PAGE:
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NIH Research Matters

July 15, 2013

Brain Protein Affects Aging and Sleep

A new study revealed how an aging-related protein in the brain affects sleep patterns. A better understanding of the connections between aging and sleep may lead to improved methods for treating or preventing certain diseases of aging.

Sleepy senior man.

Our sleep/wake cycle is governed by an internal circadian clock that’s coordinated by a tiny brain region known as the suprachiasmatic nucleus (SCN). The circadian clock adjusts to several cues in your surroundings, especially light and darkness. Animal studies have shown that disrupting the circadian cycle may trigger health problems, such as obesity and diabetes. In contrast, a stable circadian cycle that includes healthy, consistent sleep is associated with longer lifespans in mice.

Many people develop sleeping problems as they age. Recent studies have linked circadian activity with SIRT1, a protein known to be involved in the aging process. Researchers have been searching for ways to raise SIRT1 activity in hope of warding off age-related diseases. Strategies include calorie restriction and the compound resveratrol, found in grapes and wine.

To further explore the links between SIRT1 and the circadian clock, a research team led by Dr. Leonard Guarente at the Massachusetts Institute of Technology altered SIRT1 levels in the brain tissue of mice. Their study, funded in part by NIH’s National Institute on Aging (NIA), appeared in the June 20, 2013, issue of Cell.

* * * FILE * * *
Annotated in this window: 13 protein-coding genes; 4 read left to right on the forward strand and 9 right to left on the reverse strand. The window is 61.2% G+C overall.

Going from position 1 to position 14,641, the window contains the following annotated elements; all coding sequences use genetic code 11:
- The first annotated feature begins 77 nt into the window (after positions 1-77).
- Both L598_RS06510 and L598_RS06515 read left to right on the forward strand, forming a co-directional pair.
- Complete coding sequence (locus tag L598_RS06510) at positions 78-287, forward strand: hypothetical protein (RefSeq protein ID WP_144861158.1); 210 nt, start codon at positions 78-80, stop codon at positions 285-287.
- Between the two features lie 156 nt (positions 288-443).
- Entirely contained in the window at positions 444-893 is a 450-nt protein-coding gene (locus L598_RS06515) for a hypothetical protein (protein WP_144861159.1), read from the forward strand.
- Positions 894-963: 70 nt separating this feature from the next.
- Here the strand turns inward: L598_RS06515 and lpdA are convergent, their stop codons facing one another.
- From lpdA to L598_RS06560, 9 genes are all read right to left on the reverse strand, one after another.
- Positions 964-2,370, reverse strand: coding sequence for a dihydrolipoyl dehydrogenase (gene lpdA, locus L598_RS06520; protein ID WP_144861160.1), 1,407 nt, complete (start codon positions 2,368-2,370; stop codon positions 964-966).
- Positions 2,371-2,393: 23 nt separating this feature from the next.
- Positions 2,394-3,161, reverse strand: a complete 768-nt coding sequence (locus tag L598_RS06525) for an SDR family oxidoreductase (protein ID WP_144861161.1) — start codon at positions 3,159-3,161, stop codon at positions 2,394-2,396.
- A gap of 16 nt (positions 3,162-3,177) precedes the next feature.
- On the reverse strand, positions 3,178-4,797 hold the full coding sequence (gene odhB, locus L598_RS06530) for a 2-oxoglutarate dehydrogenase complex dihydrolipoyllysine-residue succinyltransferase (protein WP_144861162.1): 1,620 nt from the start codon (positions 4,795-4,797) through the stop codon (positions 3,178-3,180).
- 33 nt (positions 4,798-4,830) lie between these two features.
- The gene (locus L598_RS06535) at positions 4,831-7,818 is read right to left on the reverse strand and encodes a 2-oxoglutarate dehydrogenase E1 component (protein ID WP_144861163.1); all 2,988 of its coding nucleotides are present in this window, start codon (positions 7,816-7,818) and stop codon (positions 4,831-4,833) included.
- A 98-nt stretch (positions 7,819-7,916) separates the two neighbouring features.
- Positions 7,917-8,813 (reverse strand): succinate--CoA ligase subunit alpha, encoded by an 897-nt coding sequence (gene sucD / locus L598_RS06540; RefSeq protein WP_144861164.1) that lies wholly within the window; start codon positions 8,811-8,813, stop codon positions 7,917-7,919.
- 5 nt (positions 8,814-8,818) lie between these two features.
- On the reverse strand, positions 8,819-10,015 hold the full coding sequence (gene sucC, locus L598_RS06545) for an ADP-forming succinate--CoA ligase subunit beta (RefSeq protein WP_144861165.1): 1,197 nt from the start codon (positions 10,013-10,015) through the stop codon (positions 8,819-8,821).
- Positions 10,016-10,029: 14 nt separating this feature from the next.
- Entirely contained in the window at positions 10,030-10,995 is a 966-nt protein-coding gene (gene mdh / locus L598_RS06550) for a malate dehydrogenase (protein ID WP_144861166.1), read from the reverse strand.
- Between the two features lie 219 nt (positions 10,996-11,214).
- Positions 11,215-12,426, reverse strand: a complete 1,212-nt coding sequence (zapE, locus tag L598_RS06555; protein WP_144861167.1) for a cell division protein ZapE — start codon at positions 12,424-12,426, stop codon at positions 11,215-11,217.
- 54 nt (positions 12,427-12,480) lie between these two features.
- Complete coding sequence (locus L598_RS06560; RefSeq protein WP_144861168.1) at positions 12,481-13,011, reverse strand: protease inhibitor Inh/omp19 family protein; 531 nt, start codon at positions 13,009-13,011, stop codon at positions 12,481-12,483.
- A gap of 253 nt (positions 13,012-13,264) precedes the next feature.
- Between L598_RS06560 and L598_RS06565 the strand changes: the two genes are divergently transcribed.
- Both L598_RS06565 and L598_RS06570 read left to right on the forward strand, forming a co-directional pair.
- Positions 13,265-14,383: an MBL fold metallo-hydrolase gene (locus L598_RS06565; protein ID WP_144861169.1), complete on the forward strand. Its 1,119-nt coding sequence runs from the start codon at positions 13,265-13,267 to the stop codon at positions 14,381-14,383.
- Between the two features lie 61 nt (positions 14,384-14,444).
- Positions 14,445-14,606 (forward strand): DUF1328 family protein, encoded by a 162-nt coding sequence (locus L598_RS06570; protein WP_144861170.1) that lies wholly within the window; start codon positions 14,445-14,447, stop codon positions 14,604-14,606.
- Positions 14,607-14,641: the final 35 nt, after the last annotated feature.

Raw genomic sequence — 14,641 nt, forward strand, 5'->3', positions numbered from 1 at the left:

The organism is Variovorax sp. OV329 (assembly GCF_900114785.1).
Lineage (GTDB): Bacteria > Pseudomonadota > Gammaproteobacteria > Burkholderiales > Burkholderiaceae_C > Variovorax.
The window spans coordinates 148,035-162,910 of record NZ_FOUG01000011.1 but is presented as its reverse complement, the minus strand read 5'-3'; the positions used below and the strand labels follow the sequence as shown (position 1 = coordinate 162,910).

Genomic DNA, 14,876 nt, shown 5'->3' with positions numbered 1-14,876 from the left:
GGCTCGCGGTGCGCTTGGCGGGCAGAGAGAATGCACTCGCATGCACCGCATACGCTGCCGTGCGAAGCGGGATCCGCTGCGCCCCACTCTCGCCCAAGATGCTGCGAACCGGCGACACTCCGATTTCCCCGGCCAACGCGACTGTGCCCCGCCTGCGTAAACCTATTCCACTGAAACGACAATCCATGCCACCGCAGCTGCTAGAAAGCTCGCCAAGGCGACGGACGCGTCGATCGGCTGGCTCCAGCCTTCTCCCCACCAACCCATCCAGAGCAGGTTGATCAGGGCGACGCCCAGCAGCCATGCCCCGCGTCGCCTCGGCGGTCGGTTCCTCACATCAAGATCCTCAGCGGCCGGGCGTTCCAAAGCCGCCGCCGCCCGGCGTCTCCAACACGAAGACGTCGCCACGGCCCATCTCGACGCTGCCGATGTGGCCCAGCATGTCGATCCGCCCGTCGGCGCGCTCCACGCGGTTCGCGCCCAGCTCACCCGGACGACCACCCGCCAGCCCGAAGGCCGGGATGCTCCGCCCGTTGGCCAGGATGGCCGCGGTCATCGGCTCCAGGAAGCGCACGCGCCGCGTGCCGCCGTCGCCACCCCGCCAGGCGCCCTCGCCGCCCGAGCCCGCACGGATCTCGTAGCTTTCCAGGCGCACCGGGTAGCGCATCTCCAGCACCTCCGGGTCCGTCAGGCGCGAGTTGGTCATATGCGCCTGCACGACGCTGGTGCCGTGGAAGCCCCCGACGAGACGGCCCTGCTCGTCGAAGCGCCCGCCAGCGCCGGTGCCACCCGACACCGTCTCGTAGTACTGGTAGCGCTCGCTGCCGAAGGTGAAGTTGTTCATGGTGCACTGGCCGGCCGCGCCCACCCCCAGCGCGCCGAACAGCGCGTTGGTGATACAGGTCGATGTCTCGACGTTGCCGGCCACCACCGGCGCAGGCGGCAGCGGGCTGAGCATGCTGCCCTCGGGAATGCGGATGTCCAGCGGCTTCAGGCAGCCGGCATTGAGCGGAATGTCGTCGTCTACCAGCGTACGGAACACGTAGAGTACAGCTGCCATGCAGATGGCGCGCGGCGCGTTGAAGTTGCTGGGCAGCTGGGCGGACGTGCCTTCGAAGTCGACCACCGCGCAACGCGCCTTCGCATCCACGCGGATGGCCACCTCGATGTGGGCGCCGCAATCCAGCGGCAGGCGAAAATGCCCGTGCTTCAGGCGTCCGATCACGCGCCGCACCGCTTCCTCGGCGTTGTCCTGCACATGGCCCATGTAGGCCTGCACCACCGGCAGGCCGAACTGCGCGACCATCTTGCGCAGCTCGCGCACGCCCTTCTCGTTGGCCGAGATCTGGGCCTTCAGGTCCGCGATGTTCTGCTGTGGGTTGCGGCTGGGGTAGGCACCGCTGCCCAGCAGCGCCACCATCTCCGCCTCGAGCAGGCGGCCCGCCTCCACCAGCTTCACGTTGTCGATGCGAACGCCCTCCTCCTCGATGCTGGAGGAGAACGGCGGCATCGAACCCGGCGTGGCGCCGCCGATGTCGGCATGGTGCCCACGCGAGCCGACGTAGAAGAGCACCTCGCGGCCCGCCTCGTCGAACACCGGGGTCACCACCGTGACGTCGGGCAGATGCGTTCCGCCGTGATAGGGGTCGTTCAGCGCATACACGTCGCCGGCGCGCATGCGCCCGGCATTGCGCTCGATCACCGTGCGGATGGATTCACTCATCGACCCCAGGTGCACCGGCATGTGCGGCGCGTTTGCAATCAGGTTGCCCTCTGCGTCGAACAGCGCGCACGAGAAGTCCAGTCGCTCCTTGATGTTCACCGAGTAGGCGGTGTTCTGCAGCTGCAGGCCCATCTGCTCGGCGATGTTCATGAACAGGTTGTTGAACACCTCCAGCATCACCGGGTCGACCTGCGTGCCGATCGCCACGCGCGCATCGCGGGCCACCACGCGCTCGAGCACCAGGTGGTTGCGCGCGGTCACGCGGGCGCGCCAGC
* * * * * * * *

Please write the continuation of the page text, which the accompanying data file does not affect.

The team created genetically engineered mice that produce different amounts of SIRT1 in the brain. They studied groups of mice with normal levels of SIRT1, no SIRT1, and 2 groups with increased SIRT1—either 2 times or 10 times the normal amount. The researchers conducted “jet lag” experiments with the mice by shifting their light/dark cycles and observing their ability to adjust their sleep patterns.

Similar to previous findings, older mice with unaltered SIRT1 levels took much longer to adapt to shifting cycles than younger ones. Young mice lacking SIRT1 took twice as long to adapt as those with normal SIRT1 levels. Increasing SIRT1 levels, in contrast, had a protective effect. Old mice with 10 times the level of SIRT1 were able to adapt their sleep patterns much more quickly than normal SIRT1 mice of the same age.

A genetic analysis found that SIRT1 levels in the SCN affect the expression of genes involved in circadian control. All the circadian genes tested were expressed at significantly lower levels in mice lacking SIRT1. In contrast, the genes were expressed at higher levels in mice with more SIRT1. SIRT1 activated the 2 major circadian regulators, BMAL1 and CLOCK.

SIRT1 levels in the SCN declined with age in the mice—as did BMAL1 and other circadian regulatory proteins. These results suggest that SIRT1 plays a central role in the decline of circadian function as we age.

“What’s now emerging is the idea that maintaining the circadian cycle is quite important in health maintenance,” says Guarente, “and if it gets broken, there’s a penalty to be paid in health and perhaps in aging.” Further research will be needed to see whether dietary or other interventions that increase SIRT1 activity can help slow the onset and progression of sleep problems related to aging.

—by Meghan Mott, Ph.D.

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Reference: Cell. 2013 Jun 20;153(7):1448-60. doi: 10.1016/j.cell.2013.05.027. PMID: 23791176.

Funding: NIH’s National Institute on Aging (NIA), the Glenn Foundation for Medical Research, the Ellison Medical Foundation and the Life Sciences Research Foundation.

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Editor: Harrison Wein, Ph.D.
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NIH Research Matters is a weekly update of NIH research highlights from the Office of Communications and Public Liaison, Office of the Director, National Institutes of Health.

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This page last reviewed on March 31, 2014

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